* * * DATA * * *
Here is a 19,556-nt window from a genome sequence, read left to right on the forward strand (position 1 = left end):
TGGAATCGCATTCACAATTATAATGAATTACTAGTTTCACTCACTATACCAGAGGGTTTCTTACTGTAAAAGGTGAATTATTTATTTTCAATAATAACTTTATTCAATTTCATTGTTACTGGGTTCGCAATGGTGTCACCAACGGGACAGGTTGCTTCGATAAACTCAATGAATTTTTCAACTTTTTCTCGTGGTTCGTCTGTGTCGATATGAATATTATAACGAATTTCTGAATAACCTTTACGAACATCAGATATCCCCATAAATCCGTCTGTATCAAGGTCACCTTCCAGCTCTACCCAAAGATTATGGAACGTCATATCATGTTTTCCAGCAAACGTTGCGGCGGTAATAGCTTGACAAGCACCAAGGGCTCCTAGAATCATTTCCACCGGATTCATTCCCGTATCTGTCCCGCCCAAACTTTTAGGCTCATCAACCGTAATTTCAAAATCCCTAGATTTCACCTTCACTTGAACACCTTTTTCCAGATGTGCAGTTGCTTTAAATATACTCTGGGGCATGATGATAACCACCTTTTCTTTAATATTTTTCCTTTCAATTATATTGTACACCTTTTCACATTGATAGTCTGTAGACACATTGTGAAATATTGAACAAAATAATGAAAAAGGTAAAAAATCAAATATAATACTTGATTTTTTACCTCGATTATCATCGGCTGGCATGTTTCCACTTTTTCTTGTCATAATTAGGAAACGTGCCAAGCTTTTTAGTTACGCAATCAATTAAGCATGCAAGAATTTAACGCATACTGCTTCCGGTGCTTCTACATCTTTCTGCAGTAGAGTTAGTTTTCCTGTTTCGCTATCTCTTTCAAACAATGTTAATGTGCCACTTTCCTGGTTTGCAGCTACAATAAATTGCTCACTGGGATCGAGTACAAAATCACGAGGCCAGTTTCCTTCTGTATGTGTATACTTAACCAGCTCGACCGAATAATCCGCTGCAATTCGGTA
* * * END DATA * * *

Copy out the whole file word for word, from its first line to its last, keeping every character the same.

Here is a 19,556-nt window from a genome sequence, read left to right on the forward strand (position 1 = left end):
TGGAATCGCATTCACAATTATAATGAATTACTAGTTTCACTCACTATACCAGAGGGTTTCTTACTGTAAAAGGTGAATTATTTATTTTCAATAATAACTTTATTCAATTTCATTGTTACTGGGTTCGCAATGGTGTCACCAACGGGACAGGTTGCTTCGATAAACTCAATGAATTTTTCAACTTTTTCTCGTGGTTCGTCTGTGTCGATATGAATATTATAACGAATTTCTGAATAACCTTTACGAACATCAGATATCCCCATAAATCCGTCTGTATCAAGGTCACCTTCCAGCTCTACCCAAAGATTATGGAACGTCATATCATGTTTTCCAGCAAACGTTGCGGCGGTAATAGCTTGACAAGCACCAAGGGCTCCTAGAATCATTTCCACCGGATTCATTCCCGTATCTGTCCCGCCCAAACTTTTAGGCTCATCAACCGTAATTTCAAAATCCCTAGATTTCACCTTCACTTGAACACCTTTTTCCAGATGTGCAGTTGCTTTAAATATACTCTGGGGCATGATGATAACCACCTTTTCTTTAATATTTTTCCTTTCAATTATATTGTACACCTTTTCACATTGATAGTCTGTAGACACATTGTGAAATATTGAACAAAATAATGAAAAAGGTAAAAAATCAAATATAATACTTGATTTTTTACCTCGATTATCATCGGCTGGCATGTTTCCACTTTTTCTTGTCATAATTAGGAAACGTGCCAAGCTTTTTAGTTACGCAATCAATTAAGCATGCAAGAATTTAACGCATACTGCTTCCGGTGCTTCTACATCTTTCTGCAGTAGAGTTAGTTTTCCTGTTTCGCTATCTCTTTCAAACAATGTTAATGTGCCACTTTCCTGGTTTGCAGCTACAATAAATTGCTCACTGGGATCGAGTACAAAATCACGAGGCCAGTTTCCTTCTGTATGTGTATACTTAACCAGCTCGACCGAATAATCCGCTGCAATTCGGTA